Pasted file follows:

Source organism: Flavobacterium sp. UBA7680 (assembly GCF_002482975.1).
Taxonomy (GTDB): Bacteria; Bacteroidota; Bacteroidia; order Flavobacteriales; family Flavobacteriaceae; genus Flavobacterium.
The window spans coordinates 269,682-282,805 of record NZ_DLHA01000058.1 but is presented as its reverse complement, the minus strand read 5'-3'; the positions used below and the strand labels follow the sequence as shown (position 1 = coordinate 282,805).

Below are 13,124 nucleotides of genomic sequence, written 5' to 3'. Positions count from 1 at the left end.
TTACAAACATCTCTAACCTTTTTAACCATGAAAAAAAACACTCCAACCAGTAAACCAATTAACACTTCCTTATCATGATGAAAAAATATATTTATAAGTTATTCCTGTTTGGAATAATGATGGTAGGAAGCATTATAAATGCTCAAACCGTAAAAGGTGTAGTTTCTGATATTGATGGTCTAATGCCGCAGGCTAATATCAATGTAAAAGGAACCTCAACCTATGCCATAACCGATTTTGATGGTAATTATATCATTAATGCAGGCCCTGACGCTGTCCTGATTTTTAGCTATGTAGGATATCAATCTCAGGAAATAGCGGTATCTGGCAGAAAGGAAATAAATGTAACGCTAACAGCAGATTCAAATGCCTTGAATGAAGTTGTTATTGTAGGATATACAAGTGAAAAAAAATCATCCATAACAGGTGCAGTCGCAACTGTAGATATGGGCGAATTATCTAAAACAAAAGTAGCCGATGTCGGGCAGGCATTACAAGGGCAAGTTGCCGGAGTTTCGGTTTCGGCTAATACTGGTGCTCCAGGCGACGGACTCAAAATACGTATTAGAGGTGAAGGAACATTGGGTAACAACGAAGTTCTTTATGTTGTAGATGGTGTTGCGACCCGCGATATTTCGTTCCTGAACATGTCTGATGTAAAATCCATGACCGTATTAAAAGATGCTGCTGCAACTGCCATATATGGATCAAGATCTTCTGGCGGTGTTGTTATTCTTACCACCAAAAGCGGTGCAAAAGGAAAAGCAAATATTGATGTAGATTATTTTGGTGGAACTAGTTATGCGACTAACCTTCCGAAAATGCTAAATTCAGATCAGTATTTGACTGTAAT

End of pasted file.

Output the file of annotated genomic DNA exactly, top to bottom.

Source organism: Flavobacterium sp. UBA7680 (assembly GCF_002482975.1).
Taxonomy (GTDB): Bacteria; Bacteroidota; Bacteroidia; order Flavobacteriales; family Flavobacteriaceae; genus Flavobacterium.
The window spans coordinates 269,682-282,805 of record NZ_DLHA01000058.1 but is presented as its reverse complement, the minus strand read 5'-3'; the positions used below and the strand labels follow the sequence as shown (position 1 = coordinate 282,805).

Below are 13,124 nucleotides of genomic sequence, written 5' to 3'. Positions count from 1 at the left end.
TTACAAACATCTCTAACCTTTTTAACCATGAAAAAAAACACTCCAACCAGTAAACCAATTAACACTTCCTTATCATGATGAAAAAATATATTTATAAGTTATTCCTGTTTGGAATAATGATGGTAGGAAGCATTATAAATGCTCAAACCGTAAAAGGTGTAGTTTCTGATATTGATGGTCTAATGCCGCAGGCTAATATCAATGTAAAAGGAACCTCAACCTATGCCATAACCGATTTTGATGGTAATTATATCATTAATGCAGGCCCTGACGCTGTCCTGATTTTTAGCTATGTAGGATATCAATCTCAGGAAATAGCGGTATCTGGCAGAAAGGAAATAAATGTAACGCTAACAGCAGATTCAAATGCCTTGAATGAAGTTGTTATTGTAGGATATACAAGTGAAAAAAAATCATCCATAACAGGTGCAGTCGCAACTGTAGATATGGGCGAATTATCTAAAACAAAAGTAGCCGATGTCGGGCAGGCATTACAAGGGCAAGTTGCCGGAGTTTCGGTTTCGGCTAATACTGGTGCTCCAGGCGACGGACTCAAAATACGTATTAGAGGTGAAGGAACATTGGGTAACAACGAAGTTCTTTATGTTGTAGATGGTGTTGCGACCCGCGATATTTCGTTCCTGAACATGTCTGATGTAAAATCCATGACCGTATTAAAAGATGCTGCTGCAACTGCCATATATGGATCAAGATCTTCTGGCGGTGTTGTTATTCTTACCACCAAAAGCGGTGCAAAAGGAAAAGCAAATATTGATGTAGATTATTTTGGTGGAACTAGTTATGCGACTAACCTTCCGAAAATGCTAAATTCAGATCAGTATTTGACTGTAAT